Bebault v. DMG MORI USA, Inc.

Filing 113

ORDER RE SUMMARY JUDGMENT. Signed by Judge James Donato on 3/31/2021. (jdlc1S, COURT STAFF) (Filed on 3/31/2021)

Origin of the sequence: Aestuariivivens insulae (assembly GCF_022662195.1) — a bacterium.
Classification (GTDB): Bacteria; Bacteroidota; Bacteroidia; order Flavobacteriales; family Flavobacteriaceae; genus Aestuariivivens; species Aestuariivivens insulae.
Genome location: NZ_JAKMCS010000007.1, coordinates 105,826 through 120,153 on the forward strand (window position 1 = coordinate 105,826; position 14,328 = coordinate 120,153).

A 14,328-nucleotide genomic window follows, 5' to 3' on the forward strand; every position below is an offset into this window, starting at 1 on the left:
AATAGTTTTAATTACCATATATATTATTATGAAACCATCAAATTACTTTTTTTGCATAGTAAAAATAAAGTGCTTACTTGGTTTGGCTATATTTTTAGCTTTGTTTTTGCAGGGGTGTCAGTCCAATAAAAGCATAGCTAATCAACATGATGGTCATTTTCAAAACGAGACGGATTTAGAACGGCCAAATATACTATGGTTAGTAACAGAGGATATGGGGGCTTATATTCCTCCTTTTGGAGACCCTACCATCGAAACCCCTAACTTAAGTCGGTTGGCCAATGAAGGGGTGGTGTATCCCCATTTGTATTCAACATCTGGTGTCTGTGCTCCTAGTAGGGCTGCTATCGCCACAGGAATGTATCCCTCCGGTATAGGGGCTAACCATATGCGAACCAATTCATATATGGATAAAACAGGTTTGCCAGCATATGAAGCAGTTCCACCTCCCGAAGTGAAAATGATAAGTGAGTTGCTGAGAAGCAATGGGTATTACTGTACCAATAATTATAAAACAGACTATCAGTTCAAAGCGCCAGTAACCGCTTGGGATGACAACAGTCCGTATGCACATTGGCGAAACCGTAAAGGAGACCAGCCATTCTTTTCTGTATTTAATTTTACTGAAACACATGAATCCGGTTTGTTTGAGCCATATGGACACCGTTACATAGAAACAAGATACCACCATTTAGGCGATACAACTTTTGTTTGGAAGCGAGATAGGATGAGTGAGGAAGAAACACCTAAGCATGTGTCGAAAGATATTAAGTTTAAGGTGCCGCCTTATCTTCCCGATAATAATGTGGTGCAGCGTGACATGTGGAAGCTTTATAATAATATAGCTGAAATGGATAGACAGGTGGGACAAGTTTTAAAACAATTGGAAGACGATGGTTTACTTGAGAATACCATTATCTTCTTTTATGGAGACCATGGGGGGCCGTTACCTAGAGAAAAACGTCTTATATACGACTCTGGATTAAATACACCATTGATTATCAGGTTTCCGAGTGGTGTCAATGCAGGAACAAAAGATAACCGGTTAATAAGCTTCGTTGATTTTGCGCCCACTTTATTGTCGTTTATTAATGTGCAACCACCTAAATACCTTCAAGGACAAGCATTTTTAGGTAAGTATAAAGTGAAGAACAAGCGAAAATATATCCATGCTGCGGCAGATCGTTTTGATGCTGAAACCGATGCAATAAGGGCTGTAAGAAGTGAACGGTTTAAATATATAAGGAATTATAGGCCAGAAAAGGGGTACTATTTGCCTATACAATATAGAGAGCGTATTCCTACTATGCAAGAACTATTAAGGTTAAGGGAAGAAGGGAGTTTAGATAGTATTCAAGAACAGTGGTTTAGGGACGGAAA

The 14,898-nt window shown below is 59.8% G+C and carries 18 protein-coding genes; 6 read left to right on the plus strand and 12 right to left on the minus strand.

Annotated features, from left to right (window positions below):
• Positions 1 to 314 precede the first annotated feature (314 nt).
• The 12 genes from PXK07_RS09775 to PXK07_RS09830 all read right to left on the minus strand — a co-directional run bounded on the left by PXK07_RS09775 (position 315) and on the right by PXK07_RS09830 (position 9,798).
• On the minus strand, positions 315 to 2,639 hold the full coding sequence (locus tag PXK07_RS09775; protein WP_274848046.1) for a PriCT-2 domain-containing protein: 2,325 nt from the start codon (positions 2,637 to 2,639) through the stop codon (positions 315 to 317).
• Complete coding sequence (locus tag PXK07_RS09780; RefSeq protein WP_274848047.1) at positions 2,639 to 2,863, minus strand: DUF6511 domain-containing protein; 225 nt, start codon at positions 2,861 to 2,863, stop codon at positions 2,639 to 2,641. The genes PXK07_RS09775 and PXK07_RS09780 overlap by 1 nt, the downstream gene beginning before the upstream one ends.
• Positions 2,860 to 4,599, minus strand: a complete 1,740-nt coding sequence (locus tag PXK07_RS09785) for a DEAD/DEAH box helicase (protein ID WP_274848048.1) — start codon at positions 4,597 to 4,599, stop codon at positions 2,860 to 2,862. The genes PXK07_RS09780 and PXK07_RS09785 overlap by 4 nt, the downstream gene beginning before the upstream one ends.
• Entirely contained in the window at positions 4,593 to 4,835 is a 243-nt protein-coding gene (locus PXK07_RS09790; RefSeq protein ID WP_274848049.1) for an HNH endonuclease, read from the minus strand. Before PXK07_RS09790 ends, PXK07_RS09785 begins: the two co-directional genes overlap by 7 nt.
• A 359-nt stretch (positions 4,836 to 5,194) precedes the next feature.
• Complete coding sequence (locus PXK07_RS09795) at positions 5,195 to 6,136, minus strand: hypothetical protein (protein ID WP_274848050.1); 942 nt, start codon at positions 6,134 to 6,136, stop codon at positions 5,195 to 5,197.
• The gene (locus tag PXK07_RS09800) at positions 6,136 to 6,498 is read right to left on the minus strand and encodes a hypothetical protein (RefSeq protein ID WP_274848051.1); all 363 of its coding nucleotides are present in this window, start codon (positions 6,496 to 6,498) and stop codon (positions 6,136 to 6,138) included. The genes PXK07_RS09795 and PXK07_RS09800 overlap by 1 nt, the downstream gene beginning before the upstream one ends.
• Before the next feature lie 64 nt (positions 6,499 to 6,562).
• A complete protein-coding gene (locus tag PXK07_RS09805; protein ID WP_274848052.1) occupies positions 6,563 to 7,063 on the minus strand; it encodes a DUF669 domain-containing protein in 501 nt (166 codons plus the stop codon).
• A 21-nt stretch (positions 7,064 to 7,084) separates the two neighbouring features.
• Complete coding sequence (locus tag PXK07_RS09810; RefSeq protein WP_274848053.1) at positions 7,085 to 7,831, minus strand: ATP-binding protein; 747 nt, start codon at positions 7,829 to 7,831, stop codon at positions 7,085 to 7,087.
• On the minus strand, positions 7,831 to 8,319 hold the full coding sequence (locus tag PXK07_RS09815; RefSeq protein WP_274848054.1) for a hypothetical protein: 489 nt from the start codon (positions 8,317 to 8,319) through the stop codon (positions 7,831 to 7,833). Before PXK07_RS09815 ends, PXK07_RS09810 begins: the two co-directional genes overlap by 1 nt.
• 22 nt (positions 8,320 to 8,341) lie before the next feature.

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1 2 3 4 UNITED STATES DISTRICT COURT 5 NORTHERN DISTRICT OF CALIFORNIA 6 STEVEN ARNOLD, et al., 7 Plaintiffs, 8 ORDER RE SUMMARY JUDGMENT v. 9 Re: Dkt. Nos. 94, 100 DMG MORI USA, INC., 10 Defendant. 11 United States District Court Northern District of California Case No. 18-cv-02373-JD 12 13 Named plaintiffs Brandon Bebault and Steven Arnold sued their former employer, 14 defendant DMG Mori USA, Inc. (DMG), for obtaining background reports on prospective 15 employees with disclosure and authorization forms that violated the Fair Credit Reporting Act 16 (FCRA), 15 U.S.C. § 1681 et seq. Dkt. No. 78 (second amended complaint). The Court certified 17 a class consisting of “all persons residing in the United States for whom DMG procured or caused 18 to be procured a consumer report for employment purposes on or after April 19, 2016,” with 19 Arnold as the class representative. Bebault v. DMG Mori USA, Inc., No. 18-CV-02373-JD, 2020 20 WL 2065646, at *1 (N.D. Cal. Apr. 29, 2020) (also available at Dkt. No. 75).1 Plaintiffs seek summary judgment on liability under the FCRA. Dkt. No. 94. DMG 21 22 opposes summary judgment mainly on the ground that plaintiffs do not have a concrete injury in 23 fact sufficient to establish Article III standing. Dkt. No. 95. It makes the same point in its own 24 cross-motion for summary judgment, Dkt. No. 100, which in effect just repeats the opposition 25 argument. 26 27 28 The case was re-captioned at plaintiffs’ request after the certification order was filed. See Dkt. No. 88. 1 1 Summary judgment on liability is granted in plaintiffs’ favor. It is denied for DMG’s 2 motion. The case is stayed and referred to a magistrate judge for a settlement conference on 3 damages. DISCUSSION 4 5 The Court has detailed the standards applicable to a motion for summary judgment in other 6 orders. See, e.g., Winding Creek Solar LLC v. Peevey, 293 F. Supp. 3d 980, 988-89 (N.D. Cal. 7 2017), aff’d, 932 F.3d 861 (9th Cir. 2019). These well-established standards apply in full here, 8 and neither party contends otherwise. 9 The undisputed material facts are stated in the class certification order, see Bebault, 2020 WL 206546, at *1, and the parties’ familiarity with the record is assumed. In a nutshell, plaintiffs 11 United States District Court Northern District of California 10 applied for jobs with DMG, which makes cutting machine tools, on or after April 19, 2016. As 12 part of the application process, DMG gave them background check disclosures that described their 13 rights under the FCRA and, in the same document, related rights under California, Maine, 14 Minnesota, New York, Oklahoma, Oregon, and Washington state laws. 15 Plaintiffs’ sole claim in the case is that DMG’s forms violated the FCRA. To show this, 16 they focus mainly on DMG’s practice of combining FCRA and state law disclosures. The parties 17 agree that, under the FCRA, an employer must provide (i) a “clear and conspicuous” disclosure 18 that a consumer report is being procured (ii) “in a document that consists solely of that disclosure” 19 (the standalone document requirement), which (iii) the employee must authorize in writing. 15 20 U.S.C. §1681b(b)(2)(A) (Section 1681b(b)(2)(A)). Plaintiffs seek statutory damages under the 21 FCRA, which requires them to show that DMG’s violations were “willful.” See 15 U.S.C. § 22 1681n(a)(1)(A); Marino v. Ocwen Loan Servicing LLC, 978 F.3d 669, 673 (9th Cir. 2020). 23 At multiple turns in the litigation, DMG has tried to get the case dismissed on the theory 24 that plaintiffs did not suffer a concrete injury in fact for Article III standing purposes. The Court 25 denied these efforts because our circuit definitively rejected the same contention in Syed v. M-I, 26 LLC, 853 F.3d 492 (9th Cir. 2017), a case that is directly on point and leaves no room for 27 reasonable disagreement. See Bebault, 2020 WL 2065646, at *2-4. Syed expressly concluded that 28 2 1 a plaintiff establishes a concrete injury and Article III standing by alleging an improper disclosure 2 under Section 1681b(b)(2)(A). Syed, 853 F.3d at 499-500. 3 While that would seem enough to have put the standing issue to rest, DMG raises the point again on summary judgment on the basis of an unpublished memorandum in Ruiz v. Shamrock 5 Foods Co., 804 F. App’x 657 (9th Cir. 2020), which was decided after the Court certified the class 6 in this case. Ruiz involved a class action under Section 1681b(b)(2)(A) and an FCRA disclosure 7 that contained several references to state law. See 804 F. App’x at 658. In a split decision with 8 one judge dissenting, the panel affirmed the district court’s grant of summary judgment to the 9 employer because the plaintiffs did not “produce admissible evidence establishing a concrete 10 injury,” namely that “they were confused by the inclusion of the references to state law” in the 11 United States District Court Northern District of California 4 disclosure form, and that they would not have signed the authorization if it were sufficiently clear. 12 Id. at 659. 13 That specific determination is the sole ground for DMG bringing up the standing point 14 again, and it is unavailing for several reasons. To start, DMG’s cross-motion on this issue is in 15 effect an improper request for reconsideration by another name. DMG did not comply with the 16 requirements for seeking reconsideration. It did not seek permission to file for reconsideration in 17 advance, and did not identify a material change in the record or governing law that might warrant 18 reconsideration. See Civil L.R. 7-9. DMG implies that Ruiz is such a change in law, but an 19 unpublished memorandum is not a binding precedent for reconsideration purposes. See Ninth 20 Circuit Rule 36-3(a); M2 Software, Inc. v. Madacy Ent., 421 F.3d 1073, 1086 (9th Cir. 2005). 21 DMG’s reliance on Ruiz is also questionable substantively. Looming over DMG’s position 22 is Gilberg v. California Check Cashing Stores, LLC, 913 F.3d 1169 (9th Cir. 2019). Gilberg built 23 on Syed and the plain language of Section 1681b(b)(2)(A) to conclude that when “a disclosure 24 form does not consist solely of the FCRA disclosure, it does not satisfy the standalone document 25 requirement.” Id. at 1175. Gilberg reversed the district court’s grant of summary judgment to the 26 employer on precisely this basis. The disclosure form there blended FCRA and state law 27 disclosures. Gilberg concluded that this would necessarily “confuse a reasonable reader because it 28 combines federal and state disclosures.” Id. at 1177. 3 1 So too here. The disclosure form DMG gave to potential employees is identical in all 2 material respects to the one that fell short of the standalone requirement in Gilberg. Ruiz did not 3 mention Gilberg, or account for its holding, and DMG offers nothing on that score, either. On this 4 basis alone, DMG’s renewed attack on standing falls apart. 5 DMG’s reading of Ruiz is also out of step with other Ninth Circuit decisions on injury and 6 standing under the FCRA. DMG says that Ruiz requires extrinsic evidence of “actual concrete 7 damages for each class member” resulting from non-compliant disclosures in order to demonstrate 8 a concrete injury. Dkt. No. 100-1 at 2. But that is not consonant with governing law in our 9 circuit, as the dissent in Ruiz demonstrated. See Ruiz, 804 F. App’x at 660 (N.R. Smith, J., dissenting). Several published circuit decisions have concluded that Section 1681b(b)(2)(A) 11 United States District Court Northern District of California 10 protects substantive informational and privacy rights. See, e.g., Syed, 853 F.3d at 499 (Section 12 1681b(b)(2)(A) “creates a right to information by requiring prospective employers to inform job 13 applicants that they intend to procure their consumer reports as part of the employment application 14 process,” and “creates a right to privacy by enabling applicants to withhold permission to obtain 15 the report from the prospective employer”); Nayab v. Cap. One Bank (USA), N.A., 942 F.3d 480, 16 490-91 (9th Cir. 2019) (discussing Syed, and holding that Section 1681b(b)(2)(A)’s disclosure 17 requirements protect a substantive right to privacy in one’s consumer credit report, as well as a 18 substantive right to the information in the disclosure itself); see also Gilberg, 913 F.3d at 1175. 19 An “invasion” of these interests occurs when a company fails to provide an FCRA-compliant 20 disclosure and authorization form, which “confers standing.” Nayab, 942 F.3d at 490; see also 21 Syed, 853 F.3d at 499 (there is “a concrete injury when applicants are deprived of their ability to 22 meaningfully authorize the credit check” by being presented with a defective FCRA disclosure). 23 Consequently, providing a disclosure form with extraneous information violates substantive 24 informational and privacy rights under the FCRA. These decisions did not require a separate 25 showing of “actual damages,” as DMG would have it, and the plain text of the FCRA certainly 26 does not demand that. 27 28 In any event, Ruiz is distinguishable on the facts. The thrust of DMG’s argument is that plaintiffs, like the ones in Ruiz, did not tender evidence of confusion from the faulty disclosures, 4 1 or a reluctance to sign them had they been clear. That is not a complete picture of the record here. 2 In support of class certification, both named plaintiffs declared that they were “confused” about 3 what they were signing, and that they might not have signed had they understood the forms. See 4 Dkt. No. 68-9 ¶ 5 (Bebault declaration in support of renewed motion for class certification) 5 (“Because my employment application contained multiple pages and multiple authorization forms, 6 I was confused about exactly what I was signing and what I was providing authorization for. No 7 one explained any of the authorization forms to me. If I had known what I was authorizing, I 8 would not have signed the documents.”); Dkt. No. 68-10 ¶ 5 (Arnold declaration in support of 9 same) (making substantially similar statement); see also Dkt. No. 69-1 ¶ 5 (revised Arnold declaration). This is the kind of evidence that DMG says is required by Ruiz, and it is contained in 11 United States District Court Northern District of California 10 the record before the Court. 12 As for liability, the undisputed facts amply establish that DMG violated the FCRA. DMG 13 provided plaintiffs with a standardized disclosure and authorization form, which plaintiffs signed. 14 See Dkt. No. 94-2 (Desai Decl.), Exh. G at ECF p. 2. In addition to the disclosures required by the 15 FCRA, the form contained statements about the laws of several states. See id. The Ninth Circuit 16 interprets the FCRA “‘as mandating that a disclosure form contain nothing more than the 17 disclosure itself,’ without any ‘extraneous information.’” Bebault, 2020 WL 2065646, at *2 18 (quoting Walker v. Fred Meyer, Inc., 953 F.3d 1082, 1087-88 (9th Cir. 2020) (internal citation 19 omitted)). As noted, the Ninth Circuit has held on “indistinguishable” facts that forms such as 20 those used by DMG that contain “extraneous information relating to various state disclosure 21 requirements in that disclosure” violate Section 1681(b)(2)(A)(i). Id. (quoting Gilberg, 913 F.3d 22 at 1171). 23 DMG does not dispute that its initial form violated the FCRA. It tries to cabin the 24 consequences of that by pointing to a revised form it used after the Gilberg decision, which it says 25 omits the references to state law and otherwise complied with Section 1681(b)(2)(A). Dkt. No. 95 26 at 6. On this basis, DMG suggests that liability should be limited to the original form. 27 The revised form is an improvement, and is not flawed to the degree that plaintiffs 28 contend. They take issue with the fact that the revised form includes this sentence: “[t]he scope of 5 1 this disclosure is all encompassing, however, allowing [DMG] to obtain from any outside 2 organization all manner of consumer reports throughout the course of your assignment or 3 employment to the extent permitted by law.” Dkt. No. 94-1 at 7 (quoting Desai Decl., Exh. H at 4 ECF p. 2.) (brackets in original).” Plaintiffs note that Gilberg criticized similar language as 5 unclear, but it did so on the basis of a misplaced semicolon before “however” in the disclosures 6 used there, which changed the meaning of the sentence. See Gilberg, 913 F.3d at 1177. DMG 7 used a comma rather than a semicolon. This change made it clear that the disclosure in the revised 8 form was “all-encompassing” in the sense that DMG could obtain “all manner” of consumer 9 reports during the employee’s employment, and plaintiffs have not shown that this text raises an 10 United States District Court Northern District of California 11 FCRA problem. But the revised form violates the FCRA in other respects. That is because it contains 12 extraneous language stating that the signatory has “the right, upon written request made within a 13 reasonable time, to request whether a consumer report has been run about you and to request a 14 copy of your report.” Desai Decl., Exh. H at ECF p. 2. Our circuit has concluded that 15 substantially similar language, even if presented “in good faith,” is inconsistent with the 16 standalone document requirement in Section 1681(b)(2)(A)(i). See Walker, 953 F.3d at 1090-91. 17 The remaining question for summary judgment is whether DMG’s violations may be 18 deemed willful. A company violates the FCRA “willfully” when it knows that its actions violate 19 the FCRA, or when it displays a “reckless disregard” for its requirements. Safeco Ins. Co. of Am. 20 v. Burr, 551 U.S. 47, 56-57 (2007). A violation of the FCRA is reckless as a matter of law if it 21 ignored an unambiguous requirement of the statute. Syed, 853 F.3d at 505 & n.7. Consequently, 22 because the FCRA unambiguously requires that a disclosure be provided in a standalone 23 document, a “prospective employer’s violation of the FCRA is ‘willful’ when the employer 24 includes terms in addition to the disclosure.” Id. at 496. 25 These principles make the issue of willfulness straightforward. DMG’s original form 26 contained extraneous references to California, Maine, Minnesota, New York, Oklahoma, Oregon, 27 and Washington law on top of the FCRA disclosure and authorization. See Desai Decl., Exh. G at 28 ECF p. 2. This included information about the applicant’s rights to inspect consumer reports 6 1 requested by DMG, to request information about DMG’s secure recordkeeping practices, and to 2 request a summary of the applicant’s rights, see id., among other information unrelated to 3 disclosing that “a consumer report may be obtained for employment purposes,” 15 U.S.C. § 4 1681b(b)(2)(A)(i). While omitting references to state law, the revised form contained unrelated 5 information about applicants’ rights to inspect documents. See Walker, 953 F.3d at 1091 (this 6 “information cannot reasonably be deemed part of” the disclosure required by Section 7 1681b(b)(2)(A)(i), and so it contravenes the FCRA’s “standalone disclosure requirement”). 8 Consequently, DMG willfully violated the FCRA by including additional terms in its disclosures. DMG again tries to reduce its exposure by saying that until Gilberg was published in 2019, 10 no authority indicating that its original form failed to comply with the FCRA. But Syed rejected a 11 United States District Court Northern District of California 9 substantially similar argument in 2017. See Syed, 853 F.3d at 504 (“Despite the apparent dearth of 12 guidance on the issue” at relevant times, the “inclusion of a liability waiver in the statutorily 13 mandated disclosure document comports with no reasonable interpretation of 15 U.S.C. § 14 1681b(b)(2)(A).”). DMG had the benefit of Syed by the time it issued its revised disclosure form 15 in 2019, and so cannot claim that it was in the dark about its obligations under the FCRA. CONCLUSION 16 Summary judgment is granted in favor of plaintiffs on liability and willfulness. Plaintiffs 17 18 did not seek summary judgment on the amount of damages. Because the amount of damages is 19 the only issue remaining open, a referral to a magistrate judge for a settlement conference is a 20 good next step. Potential statutory damages under the FCRA range from $100 to $1,000 per 21 plaintiff. 15 U.S.C. § 1681n(a)(1)(A); see also Bateman v. Am. Multi-Cinema, Inc., 623 F.3d 708, 22 722 (9th Cir. 2010). The parties should have a fairly precise count of the class members. See Dkt. 23 No. 87 (directing production of updated class list). With this information, the lower and upper 24 boundaries of damages are readily ascertainable, leaving considerable room in between for a 25 compromise that would relieve the need for further disputed proceedings, or possibly a trial.2 26 27 28 For example, DMG has indicated that there are “668 class members.” Dkt. No. 106 at 2. That would set a statutory damages range of $66,800 to $668,000. Earlier, plaintiffs had indicated that there were 1,138 class members. Dkt. No. 94-1 at 14. That would set the range at $113,800 to $1,138,000. 7 2 1 2 3 The case is referred to Magistrate Judge Hixson for a settlement conference. All remaining pretrial and trial dates are vacated, and the case is administratively closed pending further order. Plaintiffs’ request for sanctions under 28 U.S.C. § 1927 for re-litigating the standing issue, 4 Dkt. No. 103 at 8-9, is denied. While DMG’s reliance on Ruiz was misplaced, the Court cannot 5 say that it was so frivolous or unreasonable as to warrant sanctions. See Stone Creek, Inc. v. 6 Omnia Italian Design, Inc., 875 F.3d 426, 442 (9th Cir. 2017). 7 8 IT IS SO ORDERED. Dated: March 31, 2021 9 10 JAMES DONATO United States District Judge United States District Court Northern District of California 11 12 13 14 15 16 17 18 19 20 21 22 23 24 25 26 27 28 8